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Land bought for pheasant hunters

Capital Journal Staff

Wednesday, August 03, 2005

Officials from Pheasants Forever and S.D. Game, Fish and Parks met with Tom Withers on Monday to purchase 152 acres of pasture land from him to add to the Shane Gutenkauf Game Production Area north of Pierre. The Pierre-Fort Pierre chapter of Pheasants Forever and GF&P combined their money to purchase the property that is available for use as a public walk-in area. Those individuals attending the transfer of property included, back row left to right, Ben Bigalke, Pheasants Forever regional biologist; John Cooper, GF&P department secretary; Jeff Gutenkauf, Gary Hoscheid and Arnie Gutenkauf, all PF board members; Withers; Doug Decker, PF board member; Paul Coughlin, GF&P habitat administrator; Doug Hansen, GF&P wildlife division director; and front row, Erik and Sydney Gutenkauf. (Capital Journal photo by Chuck Clement)

Sportsmen in the Pierre area can hunt on more public acres since Pheasants Forever and the S.D. Game, Fish and Parks Department purchased additional land on Monday for the Shane Gutenkauf Game Production Area.

The hunting organization and GF&P paid about $182,500 for 152 acres located near S.D Highway 1804 about 5 miles north of Pierre. The land is located next to another 220 acres that already provided real estate for the game production area and other game management land that GF&P leases from the U.S. Army Corps of Engineers.

“Anyone will be able to utilize the land for hunting as a walk-in area,” Gary Hoscheid, a Pheasant Forever board member, said.

The Pierre-Fort Pierre chapter of Pheasants Forever provided about $82,800 and GF&P supplied the additional $99,800 for the land purchase.

Pheasants Forever, which has 26 chapters across South Dakota, holds annual fund-raisers and banquets to gather money for its projects, including land purchases for wildlife production and outdoor events for young people. Each chapter spends the money it raises for local projects. The local Pheasants Forever chapter started raising money during the late 1980s to create the Gutenkauf wildlife production area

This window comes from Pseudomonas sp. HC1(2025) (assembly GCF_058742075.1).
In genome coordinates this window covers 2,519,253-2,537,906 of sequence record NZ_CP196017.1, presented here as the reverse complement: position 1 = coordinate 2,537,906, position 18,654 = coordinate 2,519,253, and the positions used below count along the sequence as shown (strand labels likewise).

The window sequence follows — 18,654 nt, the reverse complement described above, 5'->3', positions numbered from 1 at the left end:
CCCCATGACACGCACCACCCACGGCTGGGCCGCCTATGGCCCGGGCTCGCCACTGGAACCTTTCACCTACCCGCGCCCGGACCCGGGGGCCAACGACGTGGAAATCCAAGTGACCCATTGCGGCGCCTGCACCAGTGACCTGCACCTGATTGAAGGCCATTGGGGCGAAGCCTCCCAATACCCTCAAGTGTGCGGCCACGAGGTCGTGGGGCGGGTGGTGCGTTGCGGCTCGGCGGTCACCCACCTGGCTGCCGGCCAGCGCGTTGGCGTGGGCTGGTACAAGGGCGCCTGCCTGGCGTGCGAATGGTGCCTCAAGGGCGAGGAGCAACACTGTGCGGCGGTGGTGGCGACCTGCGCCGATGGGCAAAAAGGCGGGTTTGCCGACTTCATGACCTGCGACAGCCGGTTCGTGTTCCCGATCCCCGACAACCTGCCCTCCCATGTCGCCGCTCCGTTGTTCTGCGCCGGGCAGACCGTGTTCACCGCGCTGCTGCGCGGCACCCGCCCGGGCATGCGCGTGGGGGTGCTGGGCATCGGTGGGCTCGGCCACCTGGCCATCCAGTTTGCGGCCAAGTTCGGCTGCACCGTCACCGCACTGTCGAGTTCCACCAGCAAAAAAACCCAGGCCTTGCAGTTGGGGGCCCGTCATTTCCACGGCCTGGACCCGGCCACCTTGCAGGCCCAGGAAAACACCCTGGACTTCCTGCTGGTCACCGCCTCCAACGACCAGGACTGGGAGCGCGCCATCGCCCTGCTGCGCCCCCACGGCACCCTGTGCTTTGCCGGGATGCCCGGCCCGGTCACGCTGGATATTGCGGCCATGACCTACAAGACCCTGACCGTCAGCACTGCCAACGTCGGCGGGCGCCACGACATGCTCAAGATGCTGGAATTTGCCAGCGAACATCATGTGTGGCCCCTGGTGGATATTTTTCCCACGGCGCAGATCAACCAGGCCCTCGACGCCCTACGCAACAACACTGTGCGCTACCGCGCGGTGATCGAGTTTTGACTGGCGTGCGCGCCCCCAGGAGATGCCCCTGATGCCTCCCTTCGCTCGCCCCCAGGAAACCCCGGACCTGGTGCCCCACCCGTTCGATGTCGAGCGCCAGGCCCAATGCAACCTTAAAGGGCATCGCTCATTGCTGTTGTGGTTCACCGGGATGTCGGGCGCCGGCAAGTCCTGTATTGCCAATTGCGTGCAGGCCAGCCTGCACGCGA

For its part in the purchase, GF&P used money from the Federal Aid for Wildlife Restoration fund, money gathered from excise taxes paid on ammunition, firearms, reloading supplies and other firearms accessories. The state receives the federal money based on the amount of hunting licenses issued and the amount of land used for programs such as game production areas.

Tom Withers, a rural Pierre resident, the previous owner of the property, had used the land as a pasture. South Dakota GF&P manages game production areas for the benefit of all wildlife species, but the emphasis for certain species can vary from site to site.

Paul Coughlin, a GF&P habitat administrator, said as the caretaker for the property, the state agency will spend the next 12 months developing a management plan for the land. Coughlin described the pasture as unbroken prairie, and he said the GF&P department plans to let the native grasses grow, including little bluestem and green needlegrass.

State officials will administer the Gutenkauf production area for the benefit of hunters, trappers and hikers with a special emphasis on providing a habitat for pheasant, deer, geese and ducks. Coughlin said the property leased from the corps contains a wetlands with a shallow marsh.

He said that the state agency will manage the prairie with grazing, haying and controlled burns which will promote the growth of the native grasses. GF&P will also plant corn and sorghum plots as food for wildlife.

GF&P reports that South Dakota has more than 500 game production areas, consisting of more than 177,000 acres. The property taxes on the land are paid with sportsmen’s license fee money.

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